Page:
January 3, 2017

Before leaving for Japan, we purchased the JR Pass, otherwise known as the Japan Rail Pass, which allows you to take the shinkansen while in Japan and is only offered for foreigners. I purchased the seven-day pass for us and it really came in handy the last half of the trip, enabling us to visit some cities we hadn’t been to, and it even saved us some money on the subway in Tokyo since you can use it for all JR lines.

my coffee of the day for our shinkansen ride

The bullet train (or shinkansen) is actually one of the fastest trains in the world, with speeds up to 320 mph. Half the train seemed to be made up of cars with reserved seats and the other half had nonreserved seats, which definitely came in handy when we were running late a few times!

snack for the ride

So our first city to visit via shinkansen using our passes: Matsumoto! We love the castles in Japan, only seeing one castle on our last trip, so we planned on seeing more and that was our whole reason for visiting Matsumoto, for the gorgeous Matsumoto castle.

You actually can’t take the shinkansen directly to Matsumoto; it takes you to Nagano and from there you transfer onto a local train for Matsumoto. The journey via bullet train was so incredibly smooth and fast, and I couldn’t peal my eyes away from the view outside the window. We were even able to get a beautiful view of Fuji-san when leaving Tokyo, thanks to such clear weather again.

Closer to Matsumoto, we started going through the mountains and got wonderful views of snow from the train!! Unfortunately when we arrived in Matsumoto itself, there was hardly any snow to be found except some small patches here and there, and some left over on the rooftops.

Once getting off the train in Matsumoto, we were actually able to walk to the castle from the station. Matsumoto isn’t as big as Tokyo and the park with the castle wasn’t too far away, plus this allowed us to really explore this new city. It’s the second largest city in Nagano prefecture and surround by mountains on all sides.

We strolled down Nawate-dori, not too far from the castle, spotting more people visiting shrines and picking up some taiyaki to munch on while we journeyed closer to the castle grounds. We actually didn’t know we were on this famous street at the time, we just stumbled upon it; it’s a popular place and hard to miss, thanks to the large statue of a frog.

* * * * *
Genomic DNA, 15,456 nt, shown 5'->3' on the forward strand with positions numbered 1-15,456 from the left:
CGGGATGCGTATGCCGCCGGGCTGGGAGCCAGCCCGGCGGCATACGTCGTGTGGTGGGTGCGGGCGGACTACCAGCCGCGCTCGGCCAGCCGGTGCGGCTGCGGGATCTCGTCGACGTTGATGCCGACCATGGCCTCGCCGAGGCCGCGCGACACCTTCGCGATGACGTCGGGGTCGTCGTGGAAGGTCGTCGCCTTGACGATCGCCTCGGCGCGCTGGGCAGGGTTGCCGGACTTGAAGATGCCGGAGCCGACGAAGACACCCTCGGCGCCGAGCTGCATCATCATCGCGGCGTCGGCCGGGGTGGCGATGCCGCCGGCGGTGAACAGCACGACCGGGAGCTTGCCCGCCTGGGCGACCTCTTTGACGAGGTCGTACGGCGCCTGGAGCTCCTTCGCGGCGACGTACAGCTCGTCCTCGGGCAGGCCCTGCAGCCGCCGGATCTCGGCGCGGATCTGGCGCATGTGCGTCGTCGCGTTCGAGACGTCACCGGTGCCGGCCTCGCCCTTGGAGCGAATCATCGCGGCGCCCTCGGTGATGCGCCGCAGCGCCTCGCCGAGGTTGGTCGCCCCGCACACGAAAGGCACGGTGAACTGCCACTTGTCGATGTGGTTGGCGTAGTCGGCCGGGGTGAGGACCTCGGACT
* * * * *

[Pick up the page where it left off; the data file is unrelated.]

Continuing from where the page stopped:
Finally at the Matsumoto grounds! The moment we spied the castle, we freaked out in excitement.

Matsumoto castle, nicknamed Crow Castle for it’s striking color. It’s Japan’s oldest wooden castle and one of the few originals, something I value in extreme; it’s terribly sad to learn some structures around Japan are no longer original due to the war and other tragedies. Matsumoto castle is also one of the few castles built on plains rather than a hill or mountain.

our tickets to tour inside the castle

You have to take off your shoes to enter the castle, carrying them with you in a plastic bag which you return upon leaving the castle. My feet were only in thin stockings and they were like ice cubes by the end of the tour, it was so cold inside! The stairs leading up and down to connecting floors were almost considered ladders, they were so steep.

 After the tour, we went around to the other side of the grounds to see the gorgeous red bridge that connects to the castle. Unfortunately, you can’t walk on it, so we took lots of pictures of it instead!

We tried to visit a former samuari home, but it was closed for the New Year still. We stopped by this surprisingly empty shrine on our walk back towards the castle and station.

Another place that was closed, Delhi curry, so we entered another place right next door that was open, and we got curry!

And of course, we couldn’t resist stopping by a 7-Eleven on the way to the station, where I ended up FINALLY finding the Starbucks matcha latte that I love so much. Took me long enough; it was everywhere during the summer.

We also passed by the cutest little book store that I regret not going into.

Back in Tokyo, I suggested we get Ichiran ramen for dinner, a ramen restaurant recommended to me by one of my bosses, who went to Japan a month before my first visit to Japan. There was a bit of a wait, but it was totally worth it. They literally have one thing on the menu and that’s ramen; you can add what ever you like to it, which will obviously increase the price. I kept it simple though, just ordering the offered dish.

Highlight of the Day
  • first shinkansen ride
  • Matsumoto Castle

Favorite Food of the Day
  • Ichiran ramen

Favorite Snack of the Day
  • N/A

Favorite Drink of the Day
  • Starbucks Matcha Latte

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